Brian: [00:24:29] Right.

Phillip: [00:24:29] And you're looking at, you know, how many of those people are really concerned about the evolution of language and the word rizz?

Brian: [00:24:38] Right.

Phillip: [00:24:38] I think the broad human experience, these are elective properties. We have decided to tap into this ever-changing stream of consciousness, and now we're saying, you know, "I didn't realize that this was the tilt a whirl. I'm really dizzy. I wanna get off this ride," but the ride's not stopping. So the issue I have with sort of the analysis of such a thing is there's so many, this industry tends to be, it's the generation of its own critique in that you you're pointing out the issues inherent in analyzing, in the status and almost the naval gaze culture of analyzing trends and talking about the breakneck pace of change, but we could all just unplug from it, I think.

Matt: [00:25:37] Yeah.

Phillip: [00:25:37] Can't we? I mean, you just the airplane mode, I think, is hard to do, but we just had Kyle Chayka on the show. He wrote Filterworld. I don't know if you've checked it out, Matt.

Matt: [00:25:47] Hmm mmm.

Phillip: [00:25:48] Kyle was talking about his algorithmic fast. Lent is coming up. Maybe it's time to take an algo fast. The fact is that your life collapses down to a few handfuls of things that matter when you're not tapped into what everybody else is worrying about. It's not that those things change. It's that your perspective on it changes.

Brian: [00:26:10] I built a house out in the middle of nowhere, woods. I've sort of mid disconnected. I'm on pseudo airplane mode as much as I possibly can be. I think, Matt, you're on to something here. There's a lot of desire to become like a half-Luddite. Someone that catches up on everything that's going on in spurts and then backs off and disappears into the woods for other parts of it.

Matt: [00:26:37] What I hear is just balance. I mean, maybe that's what we're after, a life of balance, which is perhaps what we're not feeling right now. I mean, here's the other thing, and this is what I was thinking of, Phillip, when you were speaking, which is how much of this is just entertainment as well? This is the entertainment of business. It's fun. We're just doing it because it's fun. It's interesting. I will say [00:26:59] there's certainly importance and maybe I'm saying that because there's a livelihood or a career anchored or tethered to it, but I would say there are some implications and serious business consequences that come from this, but it is also fun. It is entertaining to be talking about these things and to be dissecting and analyzing. [00:27:16] No different than a conspiracy theorist trying to make sense of the season finale.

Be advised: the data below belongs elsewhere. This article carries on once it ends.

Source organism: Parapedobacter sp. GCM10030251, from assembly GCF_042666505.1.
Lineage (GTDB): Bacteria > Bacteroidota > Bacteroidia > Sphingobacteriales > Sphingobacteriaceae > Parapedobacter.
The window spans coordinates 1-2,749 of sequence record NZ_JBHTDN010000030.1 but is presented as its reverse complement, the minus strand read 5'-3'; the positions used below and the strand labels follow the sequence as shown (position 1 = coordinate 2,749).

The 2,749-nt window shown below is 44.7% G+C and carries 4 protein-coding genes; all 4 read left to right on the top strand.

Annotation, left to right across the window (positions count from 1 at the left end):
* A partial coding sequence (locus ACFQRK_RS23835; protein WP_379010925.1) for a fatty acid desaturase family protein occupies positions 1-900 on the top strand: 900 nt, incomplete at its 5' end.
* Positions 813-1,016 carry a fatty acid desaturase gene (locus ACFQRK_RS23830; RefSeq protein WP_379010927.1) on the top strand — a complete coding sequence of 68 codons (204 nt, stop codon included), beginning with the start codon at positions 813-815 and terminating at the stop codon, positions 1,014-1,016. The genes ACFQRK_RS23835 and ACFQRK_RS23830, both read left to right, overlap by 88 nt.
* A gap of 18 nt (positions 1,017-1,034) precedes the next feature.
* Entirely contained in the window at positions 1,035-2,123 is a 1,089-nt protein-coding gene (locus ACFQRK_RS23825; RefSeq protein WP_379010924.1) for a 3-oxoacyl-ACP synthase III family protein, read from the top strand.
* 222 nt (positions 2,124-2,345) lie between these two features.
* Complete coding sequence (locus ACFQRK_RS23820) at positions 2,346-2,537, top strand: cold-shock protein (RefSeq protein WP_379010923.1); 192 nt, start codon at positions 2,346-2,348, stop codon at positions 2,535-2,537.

Brian: [00:28:29] I think to your point, the business outcome is why most people engage with it, they're looking for personal gain. They've gotta make a way in their world. I genuinely believe that a lot of people would fully unplug if they didn't feel like it would just sort of destroy their shot at their next career move.

Phillip: [00:28:52] So the argument stands to reason that we could all probably spend a little less time being extremely online. I think that we justify our addiction to this behavior in own conversation by trying to derive business value out of it. It's not the other way around. The business doesn't dictate the amount of focused conversation obsession that some people are spending in this circle.